The Noah Project

Rebuilding a sustainable world.

Iranian Mystic Baba Tahir

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Baba Tahir (ca. 1000-1060 AD) of Hamadan (Hemedan, Ekbatan in Median era) is one of the very first poets in the East to write rubaiyats. Little is known of the circumstances of Baba Tahir’s birth and death. Baba Tahir’s rusticity and mastery of both Kurdish (Lekí dialect), Persian (and Arabic) have rendered his works unusually dear to the common people of both nations. His particular poetic meter is perhaps a legacy of the pre-Islamic poetic tradition of southeastern and central Kurdistan, or the celebrated “Pehlewíyat/Fehlewíyat,” or more specific the “Ewranet” style of balladry. Many Yarisan (Yaristan) religious works and Jilwa, the holy hymns of the Yezidi prophet Shaykh Adi, are also in this Pehlewíyat style of verse. Baba Tahir himself has now ascended to a high station in the indigenous Kurdish religion of Yarisanism as one of the avatars of the Universal Spirit.

Baba Tahir Oryan’s mysticism, philosophy, and sentiments are captured in quatrains of simple and uniform metre. He was considered by his contemporaries as one of the most eminent, erudite mystics and sentimentalists of his time.

Here is the translation of an excerpt from one of Baba Tahir’s Poems;

Her ún baxí ki wa resh ser bider bí
	Mudamesh baxeban xùnín jiger bí
Bibayed kendenesh ez bíx u ez bin
	Eger barish heme le'l u guher bí

When Trees to grow beyond their boundaries dare,
They Cause the Gardeners much anxious care;
Down to their very roots they must be pruned,
Though Pearls and Rubies be the Fruits they bear.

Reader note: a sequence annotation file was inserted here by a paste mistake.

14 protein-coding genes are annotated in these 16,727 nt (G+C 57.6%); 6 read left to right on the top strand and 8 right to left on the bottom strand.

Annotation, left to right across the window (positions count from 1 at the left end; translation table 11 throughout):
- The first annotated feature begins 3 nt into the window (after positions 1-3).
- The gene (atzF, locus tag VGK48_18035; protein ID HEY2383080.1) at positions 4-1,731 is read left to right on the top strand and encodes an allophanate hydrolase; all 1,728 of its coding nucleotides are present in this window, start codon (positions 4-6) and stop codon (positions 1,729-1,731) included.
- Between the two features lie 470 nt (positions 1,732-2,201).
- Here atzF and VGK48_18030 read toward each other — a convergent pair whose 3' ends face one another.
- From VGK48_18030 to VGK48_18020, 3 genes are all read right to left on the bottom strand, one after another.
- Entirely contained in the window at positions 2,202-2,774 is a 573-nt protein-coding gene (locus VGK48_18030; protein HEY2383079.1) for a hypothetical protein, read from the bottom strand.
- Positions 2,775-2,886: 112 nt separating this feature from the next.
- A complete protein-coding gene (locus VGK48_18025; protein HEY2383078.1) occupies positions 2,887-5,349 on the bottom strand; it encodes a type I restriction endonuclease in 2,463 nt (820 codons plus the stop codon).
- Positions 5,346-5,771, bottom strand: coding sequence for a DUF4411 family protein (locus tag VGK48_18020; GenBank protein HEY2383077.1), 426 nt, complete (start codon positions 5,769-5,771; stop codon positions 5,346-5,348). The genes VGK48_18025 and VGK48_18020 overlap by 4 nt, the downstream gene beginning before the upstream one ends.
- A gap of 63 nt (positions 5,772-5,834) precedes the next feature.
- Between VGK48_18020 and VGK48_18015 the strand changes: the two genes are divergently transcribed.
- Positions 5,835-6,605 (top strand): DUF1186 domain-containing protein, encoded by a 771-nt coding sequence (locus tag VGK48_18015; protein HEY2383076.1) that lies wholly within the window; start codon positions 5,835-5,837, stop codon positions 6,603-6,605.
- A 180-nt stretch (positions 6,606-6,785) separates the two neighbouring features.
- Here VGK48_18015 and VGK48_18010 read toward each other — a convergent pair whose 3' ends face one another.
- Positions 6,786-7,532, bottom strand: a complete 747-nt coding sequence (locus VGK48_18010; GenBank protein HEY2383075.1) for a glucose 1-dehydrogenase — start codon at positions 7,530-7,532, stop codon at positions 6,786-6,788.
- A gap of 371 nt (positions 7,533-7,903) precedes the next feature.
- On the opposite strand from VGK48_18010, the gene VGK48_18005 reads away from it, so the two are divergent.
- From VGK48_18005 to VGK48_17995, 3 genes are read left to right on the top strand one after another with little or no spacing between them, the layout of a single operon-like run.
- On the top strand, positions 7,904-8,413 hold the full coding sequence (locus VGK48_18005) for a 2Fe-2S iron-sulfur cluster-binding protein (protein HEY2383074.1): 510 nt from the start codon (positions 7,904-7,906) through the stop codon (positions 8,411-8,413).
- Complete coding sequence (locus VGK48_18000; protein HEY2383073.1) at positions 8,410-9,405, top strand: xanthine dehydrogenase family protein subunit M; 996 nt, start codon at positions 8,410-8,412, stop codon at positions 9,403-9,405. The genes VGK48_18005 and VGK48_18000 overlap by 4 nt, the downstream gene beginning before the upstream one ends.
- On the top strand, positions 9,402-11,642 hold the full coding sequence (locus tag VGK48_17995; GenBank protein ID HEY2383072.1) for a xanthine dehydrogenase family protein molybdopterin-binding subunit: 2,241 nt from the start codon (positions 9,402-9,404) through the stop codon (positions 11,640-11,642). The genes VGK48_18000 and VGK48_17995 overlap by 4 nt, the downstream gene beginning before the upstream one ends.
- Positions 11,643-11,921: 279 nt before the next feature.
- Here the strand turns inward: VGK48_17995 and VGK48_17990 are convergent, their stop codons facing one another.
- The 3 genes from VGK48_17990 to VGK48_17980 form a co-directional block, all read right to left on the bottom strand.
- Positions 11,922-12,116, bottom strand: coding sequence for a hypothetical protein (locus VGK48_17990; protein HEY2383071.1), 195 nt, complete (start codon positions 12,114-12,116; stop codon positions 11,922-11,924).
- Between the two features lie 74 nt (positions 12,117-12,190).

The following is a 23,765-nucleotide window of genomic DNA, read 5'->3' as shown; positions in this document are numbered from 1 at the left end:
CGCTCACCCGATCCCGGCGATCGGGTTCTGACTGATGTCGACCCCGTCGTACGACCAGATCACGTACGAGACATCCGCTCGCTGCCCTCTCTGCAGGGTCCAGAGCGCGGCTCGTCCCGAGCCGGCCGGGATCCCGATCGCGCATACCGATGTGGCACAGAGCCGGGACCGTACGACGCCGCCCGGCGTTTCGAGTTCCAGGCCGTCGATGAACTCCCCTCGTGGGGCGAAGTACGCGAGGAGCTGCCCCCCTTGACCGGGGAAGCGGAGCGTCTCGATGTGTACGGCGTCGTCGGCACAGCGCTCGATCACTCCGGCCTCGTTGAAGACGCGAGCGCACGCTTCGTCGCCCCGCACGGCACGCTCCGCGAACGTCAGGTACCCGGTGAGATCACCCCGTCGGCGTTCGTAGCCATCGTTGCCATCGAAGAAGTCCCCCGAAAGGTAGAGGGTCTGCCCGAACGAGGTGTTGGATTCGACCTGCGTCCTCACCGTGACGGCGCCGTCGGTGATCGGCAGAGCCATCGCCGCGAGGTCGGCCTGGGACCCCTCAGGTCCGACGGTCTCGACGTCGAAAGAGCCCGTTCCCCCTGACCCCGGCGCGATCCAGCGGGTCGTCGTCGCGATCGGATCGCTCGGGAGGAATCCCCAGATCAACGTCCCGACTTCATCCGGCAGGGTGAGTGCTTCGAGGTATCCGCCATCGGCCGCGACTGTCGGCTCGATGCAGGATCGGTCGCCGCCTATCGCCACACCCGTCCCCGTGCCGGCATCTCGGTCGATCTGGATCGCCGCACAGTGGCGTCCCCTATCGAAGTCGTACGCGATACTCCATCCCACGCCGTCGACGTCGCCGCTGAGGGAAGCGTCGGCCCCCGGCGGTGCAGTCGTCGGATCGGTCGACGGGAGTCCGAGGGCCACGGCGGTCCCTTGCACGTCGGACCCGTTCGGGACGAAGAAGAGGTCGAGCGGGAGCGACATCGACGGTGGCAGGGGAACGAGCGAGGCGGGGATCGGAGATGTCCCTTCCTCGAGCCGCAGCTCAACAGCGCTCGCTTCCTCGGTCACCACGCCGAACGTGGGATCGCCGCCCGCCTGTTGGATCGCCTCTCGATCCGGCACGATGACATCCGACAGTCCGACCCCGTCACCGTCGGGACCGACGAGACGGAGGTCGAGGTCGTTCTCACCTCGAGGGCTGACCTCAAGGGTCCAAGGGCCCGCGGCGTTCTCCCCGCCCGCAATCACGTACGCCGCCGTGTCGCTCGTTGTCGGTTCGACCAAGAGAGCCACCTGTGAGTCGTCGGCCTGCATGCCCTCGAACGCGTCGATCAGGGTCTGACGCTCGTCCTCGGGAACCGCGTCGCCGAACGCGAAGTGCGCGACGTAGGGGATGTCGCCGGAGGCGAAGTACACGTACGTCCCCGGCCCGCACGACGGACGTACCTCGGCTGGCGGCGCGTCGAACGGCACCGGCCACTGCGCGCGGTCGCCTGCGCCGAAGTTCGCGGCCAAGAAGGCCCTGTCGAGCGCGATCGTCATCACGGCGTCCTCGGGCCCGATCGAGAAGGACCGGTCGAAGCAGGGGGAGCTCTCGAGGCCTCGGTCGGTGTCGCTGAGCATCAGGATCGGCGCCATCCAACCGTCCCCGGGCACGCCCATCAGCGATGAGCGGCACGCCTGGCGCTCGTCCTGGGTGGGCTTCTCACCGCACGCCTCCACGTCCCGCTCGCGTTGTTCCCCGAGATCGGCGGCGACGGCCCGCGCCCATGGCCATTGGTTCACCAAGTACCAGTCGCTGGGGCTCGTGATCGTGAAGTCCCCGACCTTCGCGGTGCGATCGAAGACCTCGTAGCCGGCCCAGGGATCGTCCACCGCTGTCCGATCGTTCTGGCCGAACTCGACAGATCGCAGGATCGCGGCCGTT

Translated by Elizabeth Curtis Benton,

Author: Daniela

I will forever be grateful that I was introduced to the utility and beauty of hand crafted products early in life - from the symbolic motifs sewn into the coarse linen fabric of Croatian traditional wear to the colorful Kilim carpets that decorated the parquet floors in my grandmother's living room. I treasure the memories of my grandfather teaching me how to protect myself against the "evil eye," the smell of the flower stalls in the open air market where my grandmother bought produce early every morning for the day’s meals and the summers spent at my great grandmother's where the village wags would come to gossip over thick, black Turkish coffee in her cool stone kitchen. Someone noted that "For all of us that want to move forward, there are a very few that want to keep the old methods of production, traditions and crafts alive." I am a fellow traveler with those who value the old traditions and folk wisdom. I believe the knowledge they possess can contribute significantly to our efforts to build a more sustainable world - one that values the individual over the corporation, conservation over growth and happiness over wealth.

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